Comparison of surgically removed cardiac valves of patients with ESRD with those of the general population.
ABSTRACT Patients with end-stage renal disease (ESRD) have increased vascular and valvular calcification compared with the general population. Recently, 44% of renal transplant recipients were found to have vascular calcification of the medial layer of the inferior epigastric artery that was associated with deposition of bone matrix proteins. Similar findings have been reported for native and bioprosthetic cardiac valves surgically removed from patients without ESRD.
To determine whether valvular calcification in patients with ESRD is similar to that in patients without ESRD, we retrospectively examined surgically excised native cardiac valves of all hemodialysis patients and compared them pathologically with those of matched controls without renal failure. Valves were examined by using routine stains and immunohistochemistry for markers to endothelial cells, macrophages, B and T lymphocytes, alkaline phosphatase, osteopontin, and bone morphogenic protein 4.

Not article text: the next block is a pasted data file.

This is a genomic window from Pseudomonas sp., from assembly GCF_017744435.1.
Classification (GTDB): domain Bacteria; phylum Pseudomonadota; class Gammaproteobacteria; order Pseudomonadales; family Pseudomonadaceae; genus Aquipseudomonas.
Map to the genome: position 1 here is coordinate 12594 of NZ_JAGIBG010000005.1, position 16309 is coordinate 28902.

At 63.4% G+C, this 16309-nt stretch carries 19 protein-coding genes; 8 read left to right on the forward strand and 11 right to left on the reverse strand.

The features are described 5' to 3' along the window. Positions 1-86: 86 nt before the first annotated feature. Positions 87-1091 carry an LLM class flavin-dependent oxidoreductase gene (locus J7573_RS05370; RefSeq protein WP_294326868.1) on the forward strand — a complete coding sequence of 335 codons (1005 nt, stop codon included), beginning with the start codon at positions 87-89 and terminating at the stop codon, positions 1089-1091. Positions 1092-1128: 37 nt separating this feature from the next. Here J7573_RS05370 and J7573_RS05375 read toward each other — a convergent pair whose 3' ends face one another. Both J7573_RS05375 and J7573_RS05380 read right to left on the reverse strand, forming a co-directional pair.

Histologically, 7 of 10 valves from patients with ESRD had moderate to severe inflammation compared with 1 of 10 valves from control patients. Patients with ESRD had more endothelial cells/vascularity (P = 0.002) and macrophages (P = 0.069). There was no difference between the 2 groups with respect to B and T lymphocytes, alkaline phosphatase, osteopontin, or bone morphogenic protein 4.
The noncollagenous proteins bone morphogenic protein and osteopontin have been shown in surgically removed cardiac valves of patients with ESRD and the general population. However, valvular calcification in patients with ESRD is associated with enhanced inflammation, consistent with the previously reported greater C-reactive protein levels in this patient population and their increased risk for death.